Elements at Risk of Supply: What are They and Who’s Got Them
Elements at risk of supply (often referred to as strategic minerals/metals) have made headlines over the past couple of years. This has been a direct result of China re-imposing export quotas on those elements where it is the world’s leading supplier.
One of the biggest price bubbles due to supply restriction was with rare earth elements (“REE’s”). However rare earths are not rare at all, read more here, but a lack of exploration and development around the world led to China becoming the dominant producer.
Antimony, on the other hand, is rare, read more here, China absolutely dominates supply and it will take some time for other countries to discover and develop alternative supplies.
In 2011, for the first time, the British Geological Survey published a “supply risk index”. The index ranks elements (or element groups) in order of the most vulnerable to supply disruption. The index includes a number of factors such as scarcity, location and concentration of production, recycling and substitution. These factors are then weighted and summed.
The chart below show the number of elements for which each country is the dominant supplier.
Source: BGS World Mineral Statistics.
It is sobering to note the dominance of China. China is the dominant supplier for over half of all elements. Further, it is the leading producer of the five elements with very high supply risk. They are, in order; rare earth elements (Symbol: REE), tungsten (W), antimony (Sb), bismuth (Bi) and molybdenum (Mo).
The next five elements with high supply risk, and their leading producers, are: strontium (Sr), China; mercury (Hg), China; barium (Ba), China; carbon as graphite (C), China; and beryllium (Be), USA.
The five elements with the lowest supply risk, and their leading producers, are: copper (Cu), Chile; zinc (Zn), China; aluminium (Al), Australia; titanium (Ti), Canada; and iron (Fe), China.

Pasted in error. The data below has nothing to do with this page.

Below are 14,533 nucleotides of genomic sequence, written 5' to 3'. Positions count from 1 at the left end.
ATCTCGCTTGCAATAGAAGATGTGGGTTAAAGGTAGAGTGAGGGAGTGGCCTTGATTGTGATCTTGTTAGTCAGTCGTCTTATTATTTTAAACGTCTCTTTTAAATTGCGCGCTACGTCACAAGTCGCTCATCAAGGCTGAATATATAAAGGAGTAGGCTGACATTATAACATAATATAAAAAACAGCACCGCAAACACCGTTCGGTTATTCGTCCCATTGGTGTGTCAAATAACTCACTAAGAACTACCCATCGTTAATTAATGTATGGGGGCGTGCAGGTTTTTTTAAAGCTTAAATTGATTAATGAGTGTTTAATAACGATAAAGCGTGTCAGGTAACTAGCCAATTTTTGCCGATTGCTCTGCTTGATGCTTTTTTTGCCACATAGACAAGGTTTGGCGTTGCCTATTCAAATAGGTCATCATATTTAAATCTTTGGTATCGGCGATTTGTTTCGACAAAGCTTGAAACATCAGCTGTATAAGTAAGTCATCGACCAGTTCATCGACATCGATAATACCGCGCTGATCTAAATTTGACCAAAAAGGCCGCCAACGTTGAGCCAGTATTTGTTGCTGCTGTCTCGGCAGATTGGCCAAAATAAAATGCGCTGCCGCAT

Australia is the world’s leading producer of lithium (Li), zirconium (Zr) and aluminium (Al), all ranked as modest to low risk. South Africa is a high risk supplier of platinum group elements (PGE), and a moderate risk supplier of vanadium (V) and chromium (Cr).
Supply risk is a very useful comparative for investors in the junior resource sector, as demonstrated by previous strong runs in rare earth elements and graphite.
However some factors will almost certainly limit exploration and development of some of the top contenders. For example, the east coast of Australia hosts a number of rather good antimony prospects. However environmental resistance has been rather vociferous and may make even exploration drilling difficult.or the investor: it would be well worth researching companies that may provide exposure to those elements with high supply risk.
There’s a lot of noise in this space, but here are some that may be worth looking at:
Tungsten Mining NL ASX: TGN tungsten
Auzex Exploration Limited PRE-IPO tungsten, bismuth,
Torque Mining Limited IPO tungsten, bismuth
Artemis Resources Limited ASX: ARV antimony
Northwest Resources Limited ASX: NWR antimony
Mandalay Resources Corporation TSX: MND antimony (in Australia)
Coppermoly Limited ASX: COY molybdenum
Dart Mining NL ASX:DTM molybdenum
Ivanhoe Australia Limited ASX: IVA molybdenum
Finally; price volatility is high in this space, investor beware.